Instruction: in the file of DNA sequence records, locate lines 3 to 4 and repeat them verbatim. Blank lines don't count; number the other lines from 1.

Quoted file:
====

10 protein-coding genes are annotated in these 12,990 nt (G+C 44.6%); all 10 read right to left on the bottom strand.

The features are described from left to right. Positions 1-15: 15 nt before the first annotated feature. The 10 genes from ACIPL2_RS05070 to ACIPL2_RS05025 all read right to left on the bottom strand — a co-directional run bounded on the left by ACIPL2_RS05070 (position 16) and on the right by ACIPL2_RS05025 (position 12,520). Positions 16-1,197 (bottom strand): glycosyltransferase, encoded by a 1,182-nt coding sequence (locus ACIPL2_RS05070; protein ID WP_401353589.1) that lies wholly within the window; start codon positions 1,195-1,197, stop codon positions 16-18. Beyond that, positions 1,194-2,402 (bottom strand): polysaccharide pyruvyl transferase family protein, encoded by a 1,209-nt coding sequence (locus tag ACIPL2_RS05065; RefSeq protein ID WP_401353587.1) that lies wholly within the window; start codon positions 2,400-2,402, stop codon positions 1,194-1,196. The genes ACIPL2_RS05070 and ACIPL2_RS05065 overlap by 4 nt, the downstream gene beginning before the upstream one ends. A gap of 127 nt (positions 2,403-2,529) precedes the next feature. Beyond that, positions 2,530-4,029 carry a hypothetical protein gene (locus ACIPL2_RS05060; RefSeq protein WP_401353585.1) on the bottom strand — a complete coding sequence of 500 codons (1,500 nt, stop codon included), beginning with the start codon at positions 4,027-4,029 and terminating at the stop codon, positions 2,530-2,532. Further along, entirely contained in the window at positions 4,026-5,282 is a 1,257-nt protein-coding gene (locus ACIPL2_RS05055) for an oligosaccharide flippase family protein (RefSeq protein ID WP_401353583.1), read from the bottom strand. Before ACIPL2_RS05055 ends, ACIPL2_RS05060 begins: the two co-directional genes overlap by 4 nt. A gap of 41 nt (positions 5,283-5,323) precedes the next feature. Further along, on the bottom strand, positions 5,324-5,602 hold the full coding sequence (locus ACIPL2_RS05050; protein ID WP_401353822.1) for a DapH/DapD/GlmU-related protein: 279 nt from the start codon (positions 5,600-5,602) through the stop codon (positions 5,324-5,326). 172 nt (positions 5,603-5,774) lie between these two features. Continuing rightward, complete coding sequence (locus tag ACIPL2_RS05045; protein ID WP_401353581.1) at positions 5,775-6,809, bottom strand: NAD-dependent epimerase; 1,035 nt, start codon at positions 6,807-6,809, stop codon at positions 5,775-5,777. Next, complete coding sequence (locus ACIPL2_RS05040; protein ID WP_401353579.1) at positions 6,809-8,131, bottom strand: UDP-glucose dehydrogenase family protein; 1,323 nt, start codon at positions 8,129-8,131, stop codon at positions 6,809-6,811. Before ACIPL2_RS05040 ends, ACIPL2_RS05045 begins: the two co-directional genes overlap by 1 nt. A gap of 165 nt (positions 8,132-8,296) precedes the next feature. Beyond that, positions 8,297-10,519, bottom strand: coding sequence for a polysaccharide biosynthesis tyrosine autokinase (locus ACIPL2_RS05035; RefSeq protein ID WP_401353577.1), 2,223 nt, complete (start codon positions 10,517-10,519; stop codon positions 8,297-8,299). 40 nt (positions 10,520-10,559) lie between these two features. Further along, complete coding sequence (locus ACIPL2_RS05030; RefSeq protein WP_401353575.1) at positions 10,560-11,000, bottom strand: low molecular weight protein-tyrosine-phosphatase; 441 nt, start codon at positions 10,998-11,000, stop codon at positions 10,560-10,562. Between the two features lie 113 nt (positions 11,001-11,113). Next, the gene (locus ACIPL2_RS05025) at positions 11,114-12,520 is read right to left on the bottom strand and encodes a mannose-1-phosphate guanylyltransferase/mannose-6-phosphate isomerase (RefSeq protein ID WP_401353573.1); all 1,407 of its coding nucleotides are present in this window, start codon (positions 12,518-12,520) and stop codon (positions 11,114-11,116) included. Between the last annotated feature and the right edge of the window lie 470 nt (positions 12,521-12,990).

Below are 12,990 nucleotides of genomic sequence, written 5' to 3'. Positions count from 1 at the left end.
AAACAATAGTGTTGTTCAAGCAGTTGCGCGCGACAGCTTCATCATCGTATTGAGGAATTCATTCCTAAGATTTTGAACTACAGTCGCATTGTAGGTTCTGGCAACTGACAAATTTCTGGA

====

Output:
Below are 12,990 nucleotides of genomic sequence, written 5' to 3'. Positions count from 1 at the left end.
AAACAATAGTGTTGTTCAAGCAGTTGCGCGCGACAGCTTCATCATCGTATTGAGGAATTCATTCCTAAGATTTTGAACTACAGTCGCATTGTAGGTTCTGGCAACTGACAAATTTCTGGA